ABS Brake System: Channels
All Anti-Lock Brake systems operate basically the same way. Different manufacturer's use different names and configurations to provide the same thing, skid control. A wheel speed sensor sends a signal to the ABS controller and the controller compares this data to the preset data and parameters stored in its memory. The controller then sends a signal to an actuator valve located in the hydraulic brake actuator to hold, decrease or increase pressure to the desired brake circuit.
ABS systems are classified by channels, depending on how many hydraulic circuits control each wheel. The simplest system is the one-channel two-wheel system. It has one circuit that controls hydraulic pressure to both rear wheels. This system uses one speed sensor, usually located on the axle housing. This lone sensor inputs a signal for control of both the left and the right rear brake hydraulic circuits. A two-channel, two-wheel system has a wheel speed sensor and hydraulic circuit dedicated to each rear brake circuit.
The three-channel, four-wheel system is often found on light trucks and SUV's. These systems use three wheel speed sensors, one for each of the front wheels and a common sensor for the rears. The rear brakes also share a common hydraulic control circuit for both sides. This type of system offers skid and improved steering control during hard braking situations.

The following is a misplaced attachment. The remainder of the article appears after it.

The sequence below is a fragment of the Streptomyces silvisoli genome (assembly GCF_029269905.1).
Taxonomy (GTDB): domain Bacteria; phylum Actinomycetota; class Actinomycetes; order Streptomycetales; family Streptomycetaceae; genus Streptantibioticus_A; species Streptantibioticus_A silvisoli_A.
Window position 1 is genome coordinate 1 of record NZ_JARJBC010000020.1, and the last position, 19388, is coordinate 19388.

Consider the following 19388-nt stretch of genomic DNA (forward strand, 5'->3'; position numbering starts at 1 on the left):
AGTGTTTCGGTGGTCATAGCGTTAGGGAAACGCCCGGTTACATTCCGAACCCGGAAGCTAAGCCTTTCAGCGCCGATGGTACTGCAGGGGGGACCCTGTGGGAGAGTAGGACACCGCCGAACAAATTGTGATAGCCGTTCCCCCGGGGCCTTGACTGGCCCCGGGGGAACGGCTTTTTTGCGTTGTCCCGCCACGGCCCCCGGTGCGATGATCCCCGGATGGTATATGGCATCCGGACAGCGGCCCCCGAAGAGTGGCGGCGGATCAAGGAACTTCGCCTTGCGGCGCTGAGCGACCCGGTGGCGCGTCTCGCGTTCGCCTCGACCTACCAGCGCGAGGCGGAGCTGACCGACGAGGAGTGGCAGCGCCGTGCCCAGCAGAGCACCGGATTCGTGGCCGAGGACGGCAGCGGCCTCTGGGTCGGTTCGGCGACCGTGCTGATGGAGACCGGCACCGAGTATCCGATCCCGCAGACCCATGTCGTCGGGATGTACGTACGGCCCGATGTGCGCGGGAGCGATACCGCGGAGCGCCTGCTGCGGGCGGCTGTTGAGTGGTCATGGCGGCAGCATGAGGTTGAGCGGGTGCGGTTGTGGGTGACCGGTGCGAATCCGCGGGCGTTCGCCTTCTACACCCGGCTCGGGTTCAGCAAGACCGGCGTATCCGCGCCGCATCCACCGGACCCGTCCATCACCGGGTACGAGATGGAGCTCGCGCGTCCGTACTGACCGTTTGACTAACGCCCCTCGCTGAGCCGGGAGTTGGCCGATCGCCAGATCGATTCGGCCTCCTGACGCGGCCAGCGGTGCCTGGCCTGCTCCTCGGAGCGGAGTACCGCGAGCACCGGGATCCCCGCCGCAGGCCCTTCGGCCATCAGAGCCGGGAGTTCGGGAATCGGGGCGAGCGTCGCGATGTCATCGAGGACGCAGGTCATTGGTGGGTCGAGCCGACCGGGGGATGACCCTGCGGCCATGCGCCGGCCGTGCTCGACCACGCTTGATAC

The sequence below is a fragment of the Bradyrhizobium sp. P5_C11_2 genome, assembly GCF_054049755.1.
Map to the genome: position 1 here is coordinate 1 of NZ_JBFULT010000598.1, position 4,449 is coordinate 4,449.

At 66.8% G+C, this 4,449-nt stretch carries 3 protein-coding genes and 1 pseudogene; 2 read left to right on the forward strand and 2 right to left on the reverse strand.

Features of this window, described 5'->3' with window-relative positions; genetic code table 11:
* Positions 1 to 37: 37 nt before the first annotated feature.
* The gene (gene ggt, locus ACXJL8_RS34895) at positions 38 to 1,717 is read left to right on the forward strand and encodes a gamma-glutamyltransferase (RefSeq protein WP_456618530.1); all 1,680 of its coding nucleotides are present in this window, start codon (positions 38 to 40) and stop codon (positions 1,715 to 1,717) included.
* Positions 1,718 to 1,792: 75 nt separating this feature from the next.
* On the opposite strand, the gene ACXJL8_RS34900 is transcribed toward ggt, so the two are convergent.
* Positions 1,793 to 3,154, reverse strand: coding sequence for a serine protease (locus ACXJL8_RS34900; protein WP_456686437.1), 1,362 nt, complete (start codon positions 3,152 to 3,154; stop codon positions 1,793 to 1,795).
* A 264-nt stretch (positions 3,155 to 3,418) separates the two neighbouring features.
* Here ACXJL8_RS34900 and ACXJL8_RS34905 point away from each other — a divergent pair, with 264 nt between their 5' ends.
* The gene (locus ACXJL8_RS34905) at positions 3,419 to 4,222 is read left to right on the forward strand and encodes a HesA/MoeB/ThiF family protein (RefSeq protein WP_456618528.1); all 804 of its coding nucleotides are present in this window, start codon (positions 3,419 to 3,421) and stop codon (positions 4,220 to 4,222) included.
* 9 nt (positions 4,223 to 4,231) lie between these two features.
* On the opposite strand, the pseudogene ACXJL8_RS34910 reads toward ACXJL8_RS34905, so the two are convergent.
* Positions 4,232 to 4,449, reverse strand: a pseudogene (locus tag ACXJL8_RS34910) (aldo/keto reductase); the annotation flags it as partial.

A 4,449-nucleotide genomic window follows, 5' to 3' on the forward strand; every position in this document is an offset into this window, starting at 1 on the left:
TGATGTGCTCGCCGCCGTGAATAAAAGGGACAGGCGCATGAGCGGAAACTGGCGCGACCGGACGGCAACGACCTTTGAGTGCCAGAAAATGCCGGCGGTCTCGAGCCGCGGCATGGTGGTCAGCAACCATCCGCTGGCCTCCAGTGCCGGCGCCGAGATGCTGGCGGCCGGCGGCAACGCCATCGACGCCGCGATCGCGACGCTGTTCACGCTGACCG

The diagonal-split systems found on many front wheel drive vehicle's use two wheel speed sensors to control four wheels. The sensors are located on the front wheels. The left front circuit shares the same modulation as the right rear. The right front wheel speed sensor shares the same hydraulic control or modulation as the left rear. That's why they call it a diagonal-split system. An obvious advantage of this system is that it provides steering control as well.
The most efficient ABS system is a four-channel, four-wheel system. This system has a speed sensor and hydraulic circuit dedicated to each wheel. Each wheel is controlled by the module while preventing a skid situation. This can be important because even in a three-channel system it is possible that one of the rear wheels may skid loosing traction.